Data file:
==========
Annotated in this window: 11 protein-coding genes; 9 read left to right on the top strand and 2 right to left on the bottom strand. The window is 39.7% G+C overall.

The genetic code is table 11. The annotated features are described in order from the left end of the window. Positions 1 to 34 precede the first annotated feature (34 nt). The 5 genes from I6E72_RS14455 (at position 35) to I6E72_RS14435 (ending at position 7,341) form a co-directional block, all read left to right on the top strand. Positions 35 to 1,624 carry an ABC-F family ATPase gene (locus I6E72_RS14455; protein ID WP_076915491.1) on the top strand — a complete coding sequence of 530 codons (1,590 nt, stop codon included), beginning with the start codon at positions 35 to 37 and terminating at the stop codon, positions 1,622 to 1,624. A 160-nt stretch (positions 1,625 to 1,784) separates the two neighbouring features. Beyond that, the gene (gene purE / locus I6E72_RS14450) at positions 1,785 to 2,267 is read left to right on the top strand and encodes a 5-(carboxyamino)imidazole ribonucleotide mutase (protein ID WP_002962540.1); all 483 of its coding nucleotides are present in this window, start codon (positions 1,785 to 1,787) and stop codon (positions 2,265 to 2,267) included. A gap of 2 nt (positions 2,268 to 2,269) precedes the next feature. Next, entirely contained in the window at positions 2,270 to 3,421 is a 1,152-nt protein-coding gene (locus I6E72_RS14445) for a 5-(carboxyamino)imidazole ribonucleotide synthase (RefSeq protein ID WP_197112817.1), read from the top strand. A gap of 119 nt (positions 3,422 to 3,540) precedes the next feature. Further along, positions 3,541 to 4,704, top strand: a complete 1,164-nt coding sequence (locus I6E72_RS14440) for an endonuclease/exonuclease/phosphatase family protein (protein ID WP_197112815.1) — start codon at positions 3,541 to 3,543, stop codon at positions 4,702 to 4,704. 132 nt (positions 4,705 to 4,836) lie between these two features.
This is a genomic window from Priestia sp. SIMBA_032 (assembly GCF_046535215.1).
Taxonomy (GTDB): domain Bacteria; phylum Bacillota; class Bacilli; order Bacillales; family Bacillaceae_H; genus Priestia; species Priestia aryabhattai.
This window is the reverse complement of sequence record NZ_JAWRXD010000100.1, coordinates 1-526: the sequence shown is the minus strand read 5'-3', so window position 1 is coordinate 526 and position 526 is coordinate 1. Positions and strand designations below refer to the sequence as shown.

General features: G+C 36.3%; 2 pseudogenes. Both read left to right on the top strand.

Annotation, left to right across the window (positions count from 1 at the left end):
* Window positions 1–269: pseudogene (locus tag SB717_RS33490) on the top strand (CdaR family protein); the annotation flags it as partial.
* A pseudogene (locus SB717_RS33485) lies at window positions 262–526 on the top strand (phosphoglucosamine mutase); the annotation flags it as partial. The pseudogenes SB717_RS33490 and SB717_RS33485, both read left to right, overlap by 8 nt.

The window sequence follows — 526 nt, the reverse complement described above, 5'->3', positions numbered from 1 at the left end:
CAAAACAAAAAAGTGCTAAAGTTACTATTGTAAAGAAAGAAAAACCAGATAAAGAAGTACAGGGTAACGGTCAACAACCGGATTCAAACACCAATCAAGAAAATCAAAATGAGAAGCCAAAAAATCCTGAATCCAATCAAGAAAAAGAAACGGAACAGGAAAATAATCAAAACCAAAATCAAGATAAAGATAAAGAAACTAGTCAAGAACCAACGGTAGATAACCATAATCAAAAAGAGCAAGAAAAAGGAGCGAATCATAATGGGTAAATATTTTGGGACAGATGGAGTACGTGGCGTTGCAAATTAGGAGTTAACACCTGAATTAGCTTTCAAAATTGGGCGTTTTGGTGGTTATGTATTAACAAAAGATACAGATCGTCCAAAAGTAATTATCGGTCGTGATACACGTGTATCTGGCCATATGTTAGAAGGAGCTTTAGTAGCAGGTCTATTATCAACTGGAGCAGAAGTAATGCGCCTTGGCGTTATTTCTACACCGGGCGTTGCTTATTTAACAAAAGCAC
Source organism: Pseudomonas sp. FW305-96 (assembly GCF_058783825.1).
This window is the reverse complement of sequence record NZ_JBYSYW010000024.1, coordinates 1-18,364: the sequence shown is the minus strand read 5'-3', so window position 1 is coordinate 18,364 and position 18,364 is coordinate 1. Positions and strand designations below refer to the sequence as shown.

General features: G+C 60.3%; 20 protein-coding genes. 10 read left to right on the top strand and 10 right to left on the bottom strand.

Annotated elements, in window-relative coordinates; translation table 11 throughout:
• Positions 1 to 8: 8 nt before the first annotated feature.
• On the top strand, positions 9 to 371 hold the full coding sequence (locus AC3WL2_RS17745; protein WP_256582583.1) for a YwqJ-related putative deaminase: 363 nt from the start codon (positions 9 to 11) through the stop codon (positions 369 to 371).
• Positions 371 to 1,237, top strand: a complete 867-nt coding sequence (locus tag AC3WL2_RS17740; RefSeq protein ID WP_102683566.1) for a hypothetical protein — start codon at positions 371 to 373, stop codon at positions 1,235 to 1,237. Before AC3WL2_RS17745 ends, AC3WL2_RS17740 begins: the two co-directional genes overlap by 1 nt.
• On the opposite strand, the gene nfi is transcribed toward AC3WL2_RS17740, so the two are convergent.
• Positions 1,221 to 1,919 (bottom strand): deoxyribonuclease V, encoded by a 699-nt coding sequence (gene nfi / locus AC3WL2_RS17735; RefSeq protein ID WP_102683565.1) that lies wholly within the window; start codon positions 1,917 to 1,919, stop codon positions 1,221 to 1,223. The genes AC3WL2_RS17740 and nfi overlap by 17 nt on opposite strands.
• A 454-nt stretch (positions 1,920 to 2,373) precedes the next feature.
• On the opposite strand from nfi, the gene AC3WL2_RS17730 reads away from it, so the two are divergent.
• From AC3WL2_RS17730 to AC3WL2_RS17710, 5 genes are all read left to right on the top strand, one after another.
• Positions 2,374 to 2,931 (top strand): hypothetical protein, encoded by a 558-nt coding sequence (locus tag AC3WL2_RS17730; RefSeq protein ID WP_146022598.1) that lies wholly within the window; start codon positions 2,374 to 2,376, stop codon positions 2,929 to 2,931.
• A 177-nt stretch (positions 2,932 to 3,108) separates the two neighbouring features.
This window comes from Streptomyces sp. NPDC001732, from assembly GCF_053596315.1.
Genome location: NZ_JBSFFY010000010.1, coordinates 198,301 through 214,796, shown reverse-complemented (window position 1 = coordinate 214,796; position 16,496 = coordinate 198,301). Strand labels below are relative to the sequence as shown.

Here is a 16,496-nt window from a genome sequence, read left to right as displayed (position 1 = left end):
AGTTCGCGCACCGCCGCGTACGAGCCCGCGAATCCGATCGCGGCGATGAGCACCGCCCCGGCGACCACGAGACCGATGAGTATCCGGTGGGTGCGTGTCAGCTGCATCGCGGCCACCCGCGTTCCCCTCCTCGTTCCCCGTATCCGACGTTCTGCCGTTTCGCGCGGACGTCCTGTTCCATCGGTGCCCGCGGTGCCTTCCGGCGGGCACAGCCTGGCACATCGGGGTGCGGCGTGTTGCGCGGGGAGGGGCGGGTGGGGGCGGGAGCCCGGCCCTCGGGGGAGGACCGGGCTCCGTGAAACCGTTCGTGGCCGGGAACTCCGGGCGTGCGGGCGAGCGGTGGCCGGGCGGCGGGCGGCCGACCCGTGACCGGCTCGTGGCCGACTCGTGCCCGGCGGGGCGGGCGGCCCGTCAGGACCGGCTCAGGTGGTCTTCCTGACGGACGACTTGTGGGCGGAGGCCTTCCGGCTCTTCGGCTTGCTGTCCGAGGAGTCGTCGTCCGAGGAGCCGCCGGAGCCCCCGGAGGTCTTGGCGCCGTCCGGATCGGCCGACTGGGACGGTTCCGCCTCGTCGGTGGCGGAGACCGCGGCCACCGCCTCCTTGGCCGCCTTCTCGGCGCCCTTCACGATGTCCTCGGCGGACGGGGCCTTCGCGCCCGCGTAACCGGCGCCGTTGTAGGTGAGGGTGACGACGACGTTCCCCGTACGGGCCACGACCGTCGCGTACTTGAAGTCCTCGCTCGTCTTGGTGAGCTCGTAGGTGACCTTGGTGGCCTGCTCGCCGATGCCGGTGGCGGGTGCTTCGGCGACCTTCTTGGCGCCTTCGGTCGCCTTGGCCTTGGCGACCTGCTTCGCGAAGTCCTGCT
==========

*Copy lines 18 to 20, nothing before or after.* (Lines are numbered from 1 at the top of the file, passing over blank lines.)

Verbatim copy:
• Positions 371 to 1,237, top strand: a complete 867-nt coding sequence (locus tag AC3WL2_RS17740; RefSeq protein ID WP_102683566.1) for a hypothetical protein — start codon at positions 371 to 373, stop codon at positions 1,235 to 1,237. Before AC3WL2_RS17745 ends, AC3WL2_RS17740 begins: the two co-directional genes overlap by 1 nt.
• On the opposite strand, the gene nfi is transcribed toward AC3WL2_RS17740, so the two are convergent.
• Positions 1,221 to 1,919 (bottom strand): deoxyribonuclease V, encoded by a 699-nt coding sequence (gene nfi / locus AC3WL2_RS17735; RefSeq protein ID WP_102683565.1) that lies wholly within the window; start codon positions 1,917 to 1,919, stop codon positions 1,221 to 1,223. The genes AC3WL2_RS17740 and nfi overlap by 17 nt on opposite strands.